In 1929, Alex (my grandfather, the youngest of the siblings) and my great-grandmother Pauline were allowed to join David in Chicago. By that time David had gotten his citizenship and could bring his wife and any children who were still minors to live with him. Alex just met this criteria – he was 17. One might imagine that the reunion, after so long, was movie-like. How amazing, after all, to leave the old world and come to the country where “the streets are paved with gold.” However, after an almost ten-year wait, Pauline arrived at David’s run-down apartment on the South Side and, story has it, her first words were, “You make me leave my family to come to this?”  According to Alex, she always wanted to go back. “She never learned English, although she spoke Hungarian, Italian and Yiddish. She never adjusted to America.”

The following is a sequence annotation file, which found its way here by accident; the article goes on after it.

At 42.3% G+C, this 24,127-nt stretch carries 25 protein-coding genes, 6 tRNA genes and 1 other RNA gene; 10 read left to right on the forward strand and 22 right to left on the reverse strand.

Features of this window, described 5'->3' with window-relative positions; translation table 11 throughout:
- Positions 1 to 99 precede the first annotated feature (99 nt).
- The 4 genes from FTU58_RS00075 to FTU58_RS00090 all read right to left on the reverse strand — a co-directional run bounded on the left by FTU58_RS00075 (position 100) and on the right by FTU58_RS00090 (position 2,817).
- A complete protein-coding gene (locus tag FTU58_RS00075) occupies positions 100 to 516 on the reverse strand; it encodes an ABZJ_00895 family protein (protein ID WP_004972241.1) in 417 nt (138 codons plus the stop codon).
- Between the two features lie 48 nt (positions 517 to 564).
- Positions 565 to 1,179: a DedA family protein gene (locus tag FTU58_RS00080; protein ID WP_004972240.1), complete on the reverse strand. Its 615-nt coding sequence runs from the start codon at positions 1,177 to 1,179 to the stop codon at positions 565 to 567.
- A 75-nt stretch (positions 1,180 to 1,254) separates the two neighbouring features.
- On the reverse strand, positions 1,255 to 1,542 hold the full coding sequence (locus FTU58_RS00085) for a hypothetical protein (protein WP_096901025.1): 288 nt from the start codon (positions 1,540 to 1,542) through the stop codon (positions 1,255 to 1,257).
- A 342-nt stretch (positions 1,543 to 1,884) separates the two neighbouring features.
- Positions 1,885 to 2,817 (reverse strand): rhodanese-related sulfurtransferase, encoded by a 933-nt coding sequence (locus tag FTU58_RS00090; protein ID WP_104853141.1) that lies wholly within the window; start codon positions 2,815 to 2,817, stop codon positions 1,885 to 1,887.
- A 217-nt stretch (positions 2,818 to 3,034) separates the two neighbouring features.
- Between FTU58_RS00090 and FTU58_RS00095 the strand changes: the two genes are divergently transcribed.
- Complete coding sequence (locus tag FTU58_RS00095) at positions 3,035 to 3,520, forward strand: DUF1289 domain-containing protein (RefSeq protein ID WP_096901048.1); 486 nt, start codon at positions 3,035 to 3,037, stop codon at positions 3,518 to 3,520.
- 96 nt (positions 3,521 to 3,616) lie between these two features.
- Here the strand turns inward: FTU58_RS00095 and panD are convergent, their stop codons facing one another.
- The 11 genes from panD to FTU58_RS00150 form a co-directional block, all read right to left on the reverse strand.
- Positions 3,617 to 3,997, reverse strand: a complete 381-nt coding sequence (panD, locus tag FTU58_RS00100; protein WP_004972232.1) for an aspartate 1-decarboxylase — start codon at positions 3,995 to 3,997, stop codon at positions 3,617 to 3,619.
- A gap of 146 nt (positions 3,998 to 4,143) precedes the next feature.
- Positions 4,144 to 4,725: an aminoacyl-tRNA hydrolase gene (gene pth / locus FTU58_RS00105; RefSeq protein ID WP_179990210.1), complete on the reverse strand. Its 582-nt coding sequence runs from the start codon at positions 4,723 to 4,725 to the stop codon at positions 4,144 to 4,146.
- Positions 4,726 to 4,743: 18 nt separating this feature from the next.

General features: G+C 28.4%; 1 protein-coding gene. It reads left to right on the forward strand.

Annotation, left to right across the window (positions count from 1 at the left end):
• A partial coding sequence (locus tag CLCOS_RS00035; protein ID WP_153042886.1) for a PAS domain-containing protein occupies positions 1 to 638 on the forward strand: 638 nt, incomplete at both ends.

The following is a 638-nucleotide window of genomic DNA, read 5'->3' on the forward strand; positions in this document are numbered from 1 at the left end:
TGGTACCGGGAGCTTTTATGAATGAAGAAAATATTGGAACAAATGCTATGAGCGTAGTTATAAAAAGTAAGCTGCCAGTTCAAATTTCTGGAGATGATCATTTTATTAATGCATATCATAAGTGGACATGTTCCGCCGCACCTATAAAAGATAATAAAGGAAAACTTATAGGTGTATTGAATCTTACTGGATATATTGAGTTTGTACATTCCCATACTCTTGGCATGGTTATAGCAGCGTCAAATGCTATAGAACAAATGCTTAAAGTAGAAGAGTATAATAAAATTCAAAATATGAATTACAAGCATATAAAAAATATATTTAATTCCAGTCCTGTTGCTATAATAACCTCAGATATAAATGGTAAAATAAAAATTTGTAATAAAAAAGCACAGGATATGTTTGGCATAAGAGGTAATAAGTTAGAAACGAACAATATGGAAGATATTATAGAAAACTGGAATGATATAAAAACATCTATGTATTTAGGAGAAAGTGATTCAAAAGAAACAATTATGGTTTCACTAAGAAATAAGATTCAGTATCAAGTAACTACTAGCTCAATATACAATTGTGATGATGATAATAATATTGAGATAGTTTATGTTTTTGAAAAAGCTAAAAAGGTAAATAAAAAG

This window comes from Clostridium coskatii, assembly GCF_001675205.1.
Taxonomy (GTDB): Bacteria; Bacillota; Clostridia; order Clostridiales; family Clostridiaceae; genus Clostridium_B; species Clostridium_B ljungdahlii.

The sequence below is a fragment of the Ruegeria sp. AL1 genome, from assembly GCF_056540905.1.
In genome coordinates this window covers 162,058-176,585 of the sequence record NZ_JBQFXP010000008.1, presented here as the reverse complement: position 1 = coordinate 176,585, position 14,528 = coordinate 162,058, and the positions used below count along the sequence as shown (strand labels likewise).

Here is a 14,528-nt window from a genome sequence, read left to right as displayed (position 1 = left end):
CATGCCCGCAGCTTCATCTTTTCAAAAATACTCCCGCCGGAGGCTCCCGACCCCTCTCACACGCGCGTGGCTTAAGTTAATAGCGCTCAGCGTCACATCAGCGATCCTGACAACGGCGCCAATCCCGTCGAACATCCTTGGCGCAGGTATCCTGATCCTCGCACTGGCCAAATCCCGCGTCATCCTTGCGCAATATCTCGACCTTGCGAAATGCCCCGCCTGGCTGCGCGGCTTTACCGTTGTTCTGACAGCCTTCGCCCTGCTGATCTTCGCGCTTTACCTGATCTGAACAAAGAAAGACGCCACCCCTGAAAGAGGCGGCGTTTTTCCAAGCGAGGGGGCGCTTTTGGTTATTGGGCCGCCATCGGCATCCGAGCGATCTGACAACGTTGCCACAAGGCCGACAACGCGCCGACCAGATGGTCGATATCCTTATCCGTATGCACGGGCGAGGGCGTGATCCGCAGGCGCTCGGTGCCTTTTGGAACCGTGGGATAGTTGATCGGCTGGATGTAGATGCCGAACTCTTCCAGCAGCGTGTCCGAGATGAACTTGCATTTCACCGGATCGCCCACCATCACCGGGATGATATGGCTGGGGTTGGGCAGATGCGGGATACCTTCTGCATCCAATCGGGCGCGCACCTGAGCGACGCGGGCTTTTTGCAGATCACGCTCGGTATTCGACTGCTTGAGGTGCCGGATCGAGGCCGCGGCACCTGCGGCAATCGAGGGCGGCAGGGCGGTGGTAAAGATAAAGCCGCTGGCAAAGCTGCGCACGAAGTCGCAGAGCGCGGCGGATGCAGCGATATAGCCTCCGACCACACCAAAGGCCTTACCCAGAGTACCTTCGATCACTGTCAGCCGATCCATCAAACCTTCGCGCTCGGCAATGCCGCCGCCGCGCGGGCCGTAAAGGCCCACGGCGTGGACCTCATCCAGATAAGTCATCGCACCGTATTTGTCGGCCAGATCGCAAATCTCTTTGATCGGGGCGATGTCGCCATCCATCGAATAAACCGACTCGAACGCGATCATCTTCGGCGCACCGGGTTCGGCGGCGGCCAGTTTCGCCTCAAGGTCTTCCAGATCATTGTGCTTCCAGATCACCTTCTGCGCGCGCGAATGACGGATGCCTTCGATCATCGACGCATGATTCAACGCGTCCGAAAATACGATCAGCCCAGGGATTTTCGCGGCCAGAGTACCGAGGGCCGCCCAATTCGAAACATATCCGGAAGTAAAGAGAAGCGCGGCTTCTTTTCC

The family left Chicago by train and moved to New York. Alex told my father that he remembered coming to the U.S. as “coming to a country on fire.” My dad tells me, “He meant that when he arrived and traveled by train to Chicago from NYC all that he noticed were the billows of smoke and fire from factories and steel mills in  Pittsburgh, Indiana and Chicago. That’s what he recalled. He, too, was pretty upset.”

I’ll let my dad continue with his explanation of my family’s adjustment to America: “My grandmother [Pauline] always said that poverty here was so much worse than in Europe. In Europe she believed that the poor were part of a community and there was a culture and self-respect to be a working class person. But in the US it was seen as a sign of weakness and failure so everyone was much more ashamed of their station in life. I’m not sure whether this was really the case, but that’s how my Dad explained her ‘withdrawal from America’ to me.”